Issues Facing Private Clubs
NCA keeps you up to date on what you need to know
For 50 years, NCA has been the only Washington, D.C.-based trade association whose focus is lobbying Congress specifically for the benefit of private clubs and our industry. NCA monitors the legislative progress for any bill that might affect private clubs and our industry. When bills are first introduced, we send alerts to our members with insight and analysis on the impact a bill will have on their clubs. Through grassroots mobilization, we then attempt to stop damaging legislation before it is enacted or demonstrate our support for legislation that would help our industry.
We also advocate on behalf of our members in court cases and legal issues across the country. Drawing on the expertise of our in-house counsel and attorneys serving on NCA’s board of directors, NCA stands ready to tackle the most difficult legal issues facing private clubs.
Some of the top issues for clubs are listed below.
On May 27, 2015 the Environmental Protection Agency (EPA) released the final version of the Waters of the U.S. Rule (WOTUS Rule). This rule alters the definition of protected water under the Clean Water Act (CWA). It is scheduled to take full effect on August 28, 2015. The definitional changes expand federal control of land and water resources in the U.S., triggering substantial additional permitting and regulatory requirements. The WAC is focused on overturning the WOTUS rule. Read more.
On April 14, 2015 the National Labor Relations Board’s (NLRB) Ambush Election Rule took full force and effect. The rule will allow organizers to hold a union election within 14 days of filing the petition with the NLRB. Should a club receive notice of a union organizing campaign, it must immediately hire labor counsel dealing with management issues to prepare its defense.
NCA and our allies on the Coalition for a Democratic Workplace (CDW) have filed two lawsuits. Read more.
For some time, the Department of Labor’s (DOL) Wage and Hour Division has been working on establishing better guidance for the classification of workers as either employees or independent contractors (ICs). On July 15, 2015, DOL issued its new interpretation and it could have a significant impact on clubs that utilize caddies or any “independent contractors.” Read more.
In March of 2014, the Department of Labor (DOL) was directed by the President to review the Fair Labor Standards Act (FLSA) and its overtime regulations. On June 29, DOL completed that review and has proposed changes to those rules. As expected, these changes could significantly impact the private club industry. Read more.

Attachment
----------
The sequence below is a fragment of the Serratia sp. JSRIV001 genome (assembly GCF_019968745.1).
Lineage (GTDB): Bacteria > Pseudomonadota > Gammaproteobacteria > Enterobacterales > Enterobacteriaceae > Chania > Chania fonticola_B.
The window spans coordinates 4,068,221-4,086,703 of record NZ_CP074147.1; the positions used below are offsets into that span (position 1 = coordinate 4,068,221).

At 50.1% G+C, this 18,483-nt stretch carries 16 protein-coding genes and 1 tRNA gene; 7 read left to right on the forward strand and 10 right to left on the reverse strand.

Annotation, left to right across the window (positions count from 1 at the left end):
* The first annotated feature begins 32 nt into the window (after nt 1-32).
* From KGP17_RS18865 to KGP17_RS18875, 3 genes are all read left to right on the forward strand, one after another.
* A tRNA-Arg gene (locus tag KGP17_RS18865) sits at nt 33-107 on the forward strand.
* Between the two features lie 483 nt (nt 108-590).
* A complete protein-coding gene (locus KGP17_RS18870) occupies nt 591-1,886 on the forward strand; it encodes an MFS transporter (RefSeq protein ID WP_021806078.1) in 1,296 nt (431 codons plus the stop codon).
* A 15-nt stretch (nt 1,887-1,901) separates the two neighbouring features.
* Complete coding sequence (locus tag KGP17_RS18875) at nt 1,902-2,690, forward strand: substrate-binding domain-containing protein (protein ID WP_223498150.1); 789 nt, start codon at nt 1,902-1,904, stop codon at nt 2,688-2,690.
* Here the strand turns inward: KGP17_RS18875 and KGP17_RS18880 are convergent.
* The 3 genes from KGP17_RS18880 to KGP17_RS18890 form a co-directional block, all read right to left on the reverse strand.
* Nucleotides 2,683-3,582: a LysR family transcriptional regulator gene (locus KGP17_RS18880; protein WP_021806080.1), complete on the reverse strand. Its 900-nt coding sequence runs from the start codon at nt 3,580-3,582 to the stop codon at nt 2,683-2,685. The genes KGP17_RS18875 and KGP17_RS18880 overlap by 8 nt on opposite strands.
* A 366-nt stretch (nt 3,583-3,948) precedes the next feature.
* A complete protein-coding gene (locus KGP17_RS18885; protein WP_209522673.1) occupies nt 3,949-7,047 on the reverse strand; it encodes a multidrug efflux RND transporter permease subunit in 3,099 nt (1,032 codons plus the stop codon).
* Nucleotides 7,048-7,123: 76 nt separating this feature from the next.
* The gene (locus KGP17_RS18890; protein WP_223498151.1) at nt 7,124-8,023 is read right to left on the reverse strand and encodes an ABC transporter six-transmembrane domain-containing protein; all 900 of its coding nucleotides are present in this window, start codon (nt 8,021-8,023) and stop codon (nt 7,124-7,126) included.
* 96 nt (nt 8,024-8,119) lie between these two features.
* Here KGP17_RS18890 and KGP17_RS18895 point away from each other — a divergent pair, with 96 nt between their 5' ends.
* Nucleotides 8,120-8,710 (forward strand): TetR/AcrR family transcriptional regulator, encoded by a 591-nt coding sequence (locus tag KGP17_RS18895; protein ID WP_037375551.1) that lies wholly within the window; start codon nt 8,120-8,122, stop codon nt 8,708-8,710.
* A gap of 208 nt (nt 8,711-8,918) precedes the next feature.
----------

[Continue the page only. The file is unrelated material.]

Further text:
In many instances, employers seeking to hire workers for their high-season turn to the federal government’s H-2B visa program. This temporary worker program allows many NCA members to hire foreign workers to handle peak demands. Unfortunately, there has been concerted effort in the Department of Labor to minimize this program's effectiveness. NCA, as an executive committee member of the H-2B workforce coalition, has tried to ensure the needs of our industry have been met but the struggle continues. Send a message to your leaders in Washington. Read more.
With the U.S. Supreme Court’s decision upholding the Affordable Care Act’s (ACA’s) subsidy program, the decision now decreases leverage that NCA and allies have in fighting the ACA. NCA will continue to push for common sense changes to the law—like full-time employment being 40 hours per week and not 30. In an effort to ensure our member clubs are fully informed regarding their responsibilities under the law, NCA will periodically provide Alerts to keep you abreast of your upcoming obligations. Read more.
Private clubs across the country must take a long look at how they run their facilities to ensure they do not find themselves facing challenges to their private status. Cases in Washington state, Arizona and New York highlight how tricky this issue is and how clubs can be attacked. To avoid these types of problems, it is imperative that clubs review their activities to ensure their actions cannot lead to a claim that they are a place of public accommodation and not a truly private facility. Read more.